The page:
I’m not saying that marriage causes spicy curries, I’m just saying that three out of the four curries that have been too hot for me to eat have been cooked since Husband and I got married a couple years ago. Which is what happened this wedding anniversary.
It was one of those fatal meals where I knew, even before Husband dished out the food, that it was going tragically wrong.
See, my husband has bits of log for tastebuds. “Logs?” you say. “Logs,” I confirm. I know this because many years ago, when Husband was still The Last Boyfriend, he and I visited Singapore for a week during summer vacation.
This is not so long and arduous a trip as it sounds; rather, it was a short six-hour flight to that tip of the Malaysian peninsula. (All plane rides are short compared to the thirteen hours from Ohio to Tokyo.) We went there on a lark with very few plans, except for a historical tour and stop in the Raffles Hotel for dim sum and tea in a big, expensive tea party that I was very much looking forward to.
The day went alright. The tour was not actually that historical, but we were puttering happily along when we reached the Raffles Hotel. For those of you that don’t know, Raffles is a big, fancy, expensive hotel in Singapore, where they invented the Singapore Sling, a mixed drink. And so Husband and I were all dressed up and ready to act like adults at this tea. When they brought out the little trays of sandwiches, we speculated what fancy types there were. Watercress, cucumber, and oh, that one looks like tomato.
Halfway through my watercress sandwich, I looked over in time to see Husband casually shove the tomato sandwich in his mouth whole.
I waited pseudo-patiently while he chewed his mouthful and swallowed. “Good?”
“I’m going to kill you.”
But not in the Raffles Hotel, obviously. I took my own tomato sandwich and bit in like a civilized human being, rather than stuffing it in my face….
And discovered that it was not, in fact, tomato.
“Definitely liked that tomato sandwich?” I asked with a fixed grin.
Husband, sensing a trap, looked alarmed. “Yes. Very good.”
“It’s smoked salmon!”
It turns out that Husband had been doctoring his food with Tobasco sauce since I met him not for the spicy flavor, but for any flavor at all. I was dating a man with no taste buds. The list of foods he can’t tell the difference between is long and strange. Cabbage and cucumber, broccoli and cauliflower, salmon and tomato…need I go on? What Husband loves to eat is always strongly-flavored, and often spicy.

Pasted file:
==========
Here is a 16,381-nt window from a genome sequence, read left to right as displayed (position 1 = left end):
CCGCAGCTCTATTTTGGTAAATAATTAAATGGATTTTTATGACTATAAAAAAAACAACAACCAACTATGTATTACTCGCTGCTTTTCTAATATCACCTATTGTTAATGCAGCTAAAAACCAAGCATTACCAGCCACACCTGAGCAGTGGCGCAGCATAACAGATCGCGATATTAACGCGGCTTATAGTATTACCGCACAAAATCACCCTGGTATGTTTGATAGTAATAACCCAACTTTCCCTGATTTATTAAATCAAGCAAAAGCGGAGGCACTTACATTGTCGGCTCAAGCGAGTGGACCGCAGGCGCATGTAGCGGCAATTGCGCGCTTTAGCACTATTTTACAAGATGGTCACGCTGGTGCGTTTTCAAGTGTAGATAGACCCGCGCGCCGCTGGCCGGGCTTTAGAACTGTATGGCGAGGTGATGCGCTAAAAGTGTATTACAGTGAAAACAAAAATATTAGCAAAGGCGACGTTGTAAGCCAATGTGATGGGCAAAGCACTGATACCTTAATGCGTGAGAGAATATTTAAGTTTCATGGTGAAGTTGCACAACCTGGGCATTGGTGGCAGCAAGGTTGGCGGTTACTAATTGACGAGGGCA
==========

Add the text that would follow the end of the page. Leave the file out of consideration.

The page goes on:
Which brings us back to our two-year anniversary curry, nearly four years after that Singapore incident.
My first inklings of disaster came when he turned to me and said, “We do have yogurt, right?”
“Well, it’s a bit spicy. You might want it.”
My suspicions bloomed. “How spicy?”
“It’s not bad.”
I needed confirmation. “Are you going to want a glass of milk with it?”
Defcon five, we have defcon five.
Of course, I was correct. In following the recipe exactly, my husband had come up with the sort of concoction that kills rats in the sewers and takes the tarnish off of silver. I managed four bites before finishing my large glass of milk and setting my fork down for good.
Husband put on his “Oh no what have I done” face and offered to make me something, anything. I suggested new tonsils, as mine seemed to have incinerated, and he wrung his hands a bit more.
“Didn’t you taste it while you were cooking?” I demanded.
“Yeah, but, it wasn’t that spicy then.”
“Foods get spicier as they cook.”
His face clearly showed that was news to him.
Husband finished his plate, but I noticed the pale sheen across his cheeks, the damp tint to his shirt around the collar. It was small consolation.
Luckily, I’d bought Drumstick ice cream cones only the day before, and the evening was salvaged with peanuts, chocolate, and a silly TV show as we cuddled close.
That is, of course, until his uncontrollable gas started.